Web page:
Whenever Jennifer Barth moves to a new area, she goes straight to the animal shelter. People who volunteer at animal shelters are the type of people she likes to spend time with.
“Everyone should have a cause,” Barth said. “It’s a good thing if you can help your community with your cause.”
With Mountain Humane, Barth started the Cat Cozy Club, which meets at Christie’s Cat Cafe every second Wednesday of the month. This month, they meet today, Oct. 13.
Participants use donated yarn to knit or crochet cozies for the cats, which are usually squares of about 18 inches by 18 inches the cats take to their sleeping areas. When the cats get adopted, they bring their cozies with them to their new home.
“It’s kind of like their luggage,” Barth said. “It helps their transition. It’s some place that’s familiar to them that feels comfortable.”
Mountain Humane Marketing Manager Heidi Hayes lauds the creativity of their volunteers.
“Jen saw an opportunity to create a fun social event that also addresses our ongoing need for warm, homey cat blankets,” Hayes said. “Our cat condos and cubbies are famous for the rainbow of cat cozies inside each of them all due to the hard work of our Cat Cozy Club volunteers.”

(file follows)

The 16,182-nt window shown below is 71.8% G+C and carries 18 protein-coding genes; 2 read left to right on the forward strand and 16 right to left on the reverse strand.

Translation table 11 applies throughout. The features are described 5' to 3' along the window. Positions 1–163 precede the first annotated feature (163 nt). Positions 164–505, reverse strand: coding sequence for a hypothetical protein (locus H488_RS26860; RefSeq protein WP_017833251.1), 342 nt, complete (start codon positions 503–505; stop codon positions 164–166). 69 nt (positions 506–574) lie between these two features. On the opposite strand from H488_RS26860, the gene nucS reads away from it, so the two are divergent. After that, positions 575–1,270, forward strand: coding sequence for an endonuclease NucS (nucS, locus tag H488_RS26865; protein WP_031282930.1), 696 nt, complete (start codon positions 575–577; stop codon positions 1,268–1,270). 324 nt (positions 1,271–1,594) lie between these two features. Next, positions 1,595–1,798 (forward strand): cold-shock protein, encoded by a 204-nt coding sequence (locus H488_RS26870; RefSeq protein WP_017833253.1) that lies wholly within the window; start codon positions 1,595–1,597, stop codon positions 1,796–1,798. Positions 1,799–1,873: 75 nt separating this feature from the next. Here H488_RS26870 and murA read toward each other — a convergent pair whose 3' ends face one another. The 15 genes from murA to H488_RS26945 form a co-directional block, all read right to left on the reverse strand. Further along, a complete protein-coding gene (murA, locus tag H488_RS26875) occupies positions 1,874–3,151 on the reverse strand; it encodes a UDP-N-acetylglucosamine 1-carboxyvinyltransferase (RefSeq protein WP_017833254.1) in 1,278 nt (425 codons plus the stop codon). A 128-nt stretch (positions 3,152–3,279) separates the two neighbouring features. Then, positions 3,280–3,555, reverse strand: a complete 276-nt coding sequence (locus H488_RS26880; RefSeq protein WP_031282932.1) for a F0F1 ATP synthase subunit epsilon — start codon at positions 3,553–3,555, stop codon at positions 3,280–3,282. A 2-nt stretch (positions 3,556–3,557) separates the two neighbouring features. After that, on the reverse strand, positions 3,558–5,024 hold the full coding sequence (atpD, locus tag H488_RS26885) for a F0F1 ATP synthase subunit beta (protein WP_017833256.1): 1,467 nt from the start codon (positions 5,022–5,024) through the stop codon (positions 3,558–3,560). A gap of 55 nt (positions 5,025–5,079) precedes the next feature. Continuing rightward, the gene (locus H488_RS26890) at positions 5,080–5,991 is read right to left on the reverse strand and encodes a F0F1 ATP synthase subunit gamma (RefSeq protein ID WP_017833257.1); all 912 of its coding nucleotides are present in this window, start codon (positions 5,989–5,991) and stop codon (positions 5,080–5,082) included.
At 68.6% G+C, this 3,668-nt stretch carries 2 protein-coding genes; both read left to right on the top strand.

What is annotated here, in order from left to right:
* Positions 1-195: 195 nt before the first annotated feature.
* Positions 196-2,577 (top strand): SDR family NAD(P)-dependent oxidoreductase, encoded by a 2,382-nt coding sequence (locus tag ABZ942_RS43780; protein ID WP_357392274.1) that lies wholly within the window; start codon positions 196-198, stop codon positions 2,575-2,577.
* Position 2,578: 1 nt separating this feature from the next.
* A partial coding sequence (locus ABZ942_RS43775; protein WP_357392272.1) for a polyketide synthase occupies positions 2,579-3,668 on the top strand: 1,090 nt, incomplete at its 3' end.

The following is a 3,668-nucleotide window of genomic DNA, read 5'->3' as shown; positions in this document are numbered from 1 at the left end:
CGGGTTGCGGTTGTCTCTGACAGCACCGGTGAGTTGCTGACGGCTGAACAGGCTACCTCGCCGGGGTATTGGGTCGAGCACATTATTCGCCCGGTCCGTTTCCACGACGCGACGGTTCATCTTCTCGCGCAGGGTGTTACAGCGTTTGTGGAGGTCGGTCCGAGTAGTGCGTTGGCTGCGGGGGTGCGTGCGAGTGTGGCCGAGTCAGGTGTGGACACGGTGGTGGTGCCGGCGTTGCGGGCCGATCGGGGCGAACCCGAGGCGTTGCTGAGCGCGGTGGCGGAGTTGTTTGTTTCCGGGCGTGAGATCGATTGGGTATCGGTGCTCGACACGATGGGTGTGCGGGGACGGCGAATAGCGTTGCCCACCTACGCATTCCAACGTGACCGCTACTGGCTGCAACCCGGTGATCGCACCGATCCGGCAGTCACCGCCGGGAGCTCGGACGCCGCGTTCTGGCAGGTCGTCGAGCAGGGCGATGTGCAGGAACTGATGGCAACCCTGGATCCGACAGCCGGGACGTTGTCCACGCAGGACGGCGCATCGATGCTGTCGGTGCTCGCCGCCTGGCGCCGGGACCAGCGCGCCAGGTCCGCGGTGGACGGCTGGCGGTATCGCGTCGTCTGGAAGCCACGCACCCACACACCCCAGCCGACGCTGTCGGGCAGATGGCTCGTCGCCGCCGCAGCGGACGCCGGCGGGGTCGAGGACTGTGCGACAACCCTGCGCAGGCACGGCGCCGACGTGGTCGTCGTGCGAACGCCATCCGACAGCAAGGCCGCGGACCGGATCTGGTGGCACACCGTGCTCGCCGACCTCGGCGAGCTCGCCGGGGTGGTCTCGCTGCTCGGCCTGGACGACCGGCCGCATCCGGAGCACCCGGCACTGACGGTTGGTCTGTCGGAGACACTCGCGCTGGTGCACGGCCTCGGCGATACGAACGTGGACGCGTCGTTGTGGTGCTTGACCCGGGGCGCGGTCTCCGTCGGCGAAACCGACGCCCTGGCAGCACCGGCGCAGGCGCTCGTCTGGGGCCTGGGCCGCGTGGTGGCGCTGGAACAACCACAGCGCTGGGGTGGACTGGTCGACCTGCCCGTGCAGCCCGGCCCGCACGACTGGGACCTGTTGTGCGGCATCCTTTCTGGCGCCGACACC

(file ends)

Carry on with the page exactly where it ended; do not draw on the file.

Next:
Many people have difficulty finishing their cozy in one session because the cats love to play with the yarn.
“We’re being a presence in there for the cats,” Barth said. “They love it. By the time the club is ending, they’re all ready to go to sleep.”
Cat Cozy Club has a Facebook group where they share patterns and crochet-alongs.
“The cats don’t care what they look like,” Barth said. “They don’t even see in color. It’s just the cozy part of it.”
There is no set agenda. Everyone is invited to come, hang out, play with the cats and enjoy some coffee.
“There haven’t been snacks for a while because of the dumb virus,” Barth said.
All ages are welcome.
“I think it’s good to get your kids involved, so they can start learning that you have to give back to the community you’re in,” Barth said.
During meetings, members of the Cat Cozy Club take pictures and share them on social media. Nearly every time they come back, it’s an entirely new group of cats.
“We’re helping the cats to be balanced,” Barth said. “They’re getting attention. They’re getting socialization. When people come to visit them, they’re not so shy. That way, they are more likely to get adopted.”
About 700 cats per year get adopted from Mountain Humane per year. Dogs and cats from overcrowded kill shelters from places like Sacramento and Texas get flown to the Wood River Valley. For their brief period here, however, Barth wants them to be as cozy as possible.
This activity is great even for people who like to craft and/or are just looking for something social in the wintertime between skiing.
“Believe it or not, even if you’re not a cat person, you might become a cat person because they’re really, really cute,” Barth said. “When you start to learn their personalities and how they interact with you while you’re doing your crafting, it’s pretty fun.”